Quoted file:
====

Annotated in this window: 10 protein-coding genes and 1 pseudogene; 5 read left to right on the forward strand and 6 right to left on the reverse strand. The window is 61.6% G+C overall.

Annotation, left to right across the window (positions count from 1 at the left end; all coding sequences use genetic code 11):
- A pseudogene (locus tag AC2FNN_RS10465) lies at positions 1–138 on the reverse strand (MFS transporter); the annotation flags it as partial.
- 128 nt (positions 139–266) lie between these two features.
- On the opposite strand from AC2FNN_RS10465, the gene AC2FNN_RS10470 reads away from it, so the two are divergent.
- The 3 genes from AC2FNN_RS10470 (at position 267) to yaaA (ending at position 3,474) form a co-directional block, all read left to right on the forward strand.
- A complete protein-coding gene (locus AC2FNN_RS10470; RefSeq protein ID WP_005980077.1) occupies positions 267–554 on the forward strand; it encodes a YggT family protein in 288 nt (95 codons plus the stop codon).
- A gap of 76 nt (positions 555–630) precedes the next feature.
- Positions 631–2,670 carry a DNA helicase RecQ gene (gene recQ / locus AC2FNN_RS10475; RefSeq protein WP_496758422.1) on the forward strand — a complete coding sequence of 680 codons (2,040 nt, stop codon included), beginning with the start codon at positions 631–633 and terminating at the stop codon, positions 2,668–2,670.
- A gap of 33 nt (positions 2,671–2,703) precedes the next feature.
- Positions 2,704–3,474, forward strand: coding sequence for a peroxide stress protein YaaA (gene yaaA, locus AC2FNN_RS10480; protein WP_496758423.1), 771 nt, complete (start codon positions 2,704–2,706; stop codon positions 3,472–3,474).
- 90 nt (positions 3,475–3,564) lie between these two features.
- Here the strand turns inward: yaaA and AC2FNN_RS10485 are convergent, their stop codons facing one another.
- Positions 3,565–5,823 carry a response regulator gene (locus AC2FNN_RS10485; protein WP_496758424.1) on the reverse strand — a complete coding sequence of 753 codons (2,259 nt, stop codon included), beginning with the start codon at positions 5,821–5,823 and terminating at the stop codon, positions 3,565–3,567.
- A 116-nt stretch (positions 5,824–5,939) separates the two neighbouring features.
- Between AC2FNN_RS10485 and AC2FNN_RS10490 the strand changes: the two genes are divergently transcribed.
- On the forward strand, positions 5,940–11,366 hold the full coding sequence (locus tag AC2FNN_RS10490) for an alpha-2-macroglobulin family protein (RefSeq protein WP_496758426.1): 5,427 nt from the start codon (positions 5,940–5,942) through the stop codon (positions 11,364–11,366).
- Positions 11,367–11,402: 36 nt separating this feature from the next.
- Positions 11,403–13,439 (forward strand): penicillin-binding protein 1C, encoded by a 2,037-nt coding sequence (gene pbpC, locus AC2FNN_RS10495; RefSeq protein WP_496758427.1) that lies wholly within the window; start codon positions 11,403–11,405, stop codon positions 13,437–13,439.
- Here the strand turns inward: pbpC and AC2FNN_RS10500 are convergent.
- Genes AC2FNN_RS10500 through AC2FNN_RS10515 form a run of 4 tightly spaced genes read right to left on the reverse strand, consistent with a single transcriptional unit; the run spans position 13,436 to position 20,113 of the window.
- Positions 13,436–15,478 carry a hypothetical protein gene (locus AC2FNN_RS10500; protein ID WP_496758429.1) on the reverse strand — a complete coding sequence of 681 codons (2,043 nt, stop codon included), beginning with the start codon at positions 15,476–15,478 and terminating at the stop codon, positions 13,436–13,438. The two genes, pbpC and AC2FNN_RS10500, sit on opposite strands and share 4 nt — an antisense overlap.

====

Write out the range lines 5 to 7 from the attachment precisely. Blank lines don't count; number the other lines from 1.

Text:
- On the opposite strand from AC2FNN_RS10465, the gene AC2FNN_RS10470 reads away from it, so the two are divergent.
- The 3 genes from AC2FNN_RS10470 (at position 267) to yaaA (ending at position 3,474) form a co-directional block, all read left to right on the forward strand.
- A complete protein-coding gene (locus AC2FNN_RS10470; RefSeq protein ID WP_005980077.1) occupies positions 267–554 on the forward strand; it encodes a YggT family protein in 288 nt (95 codons plus the stop codon).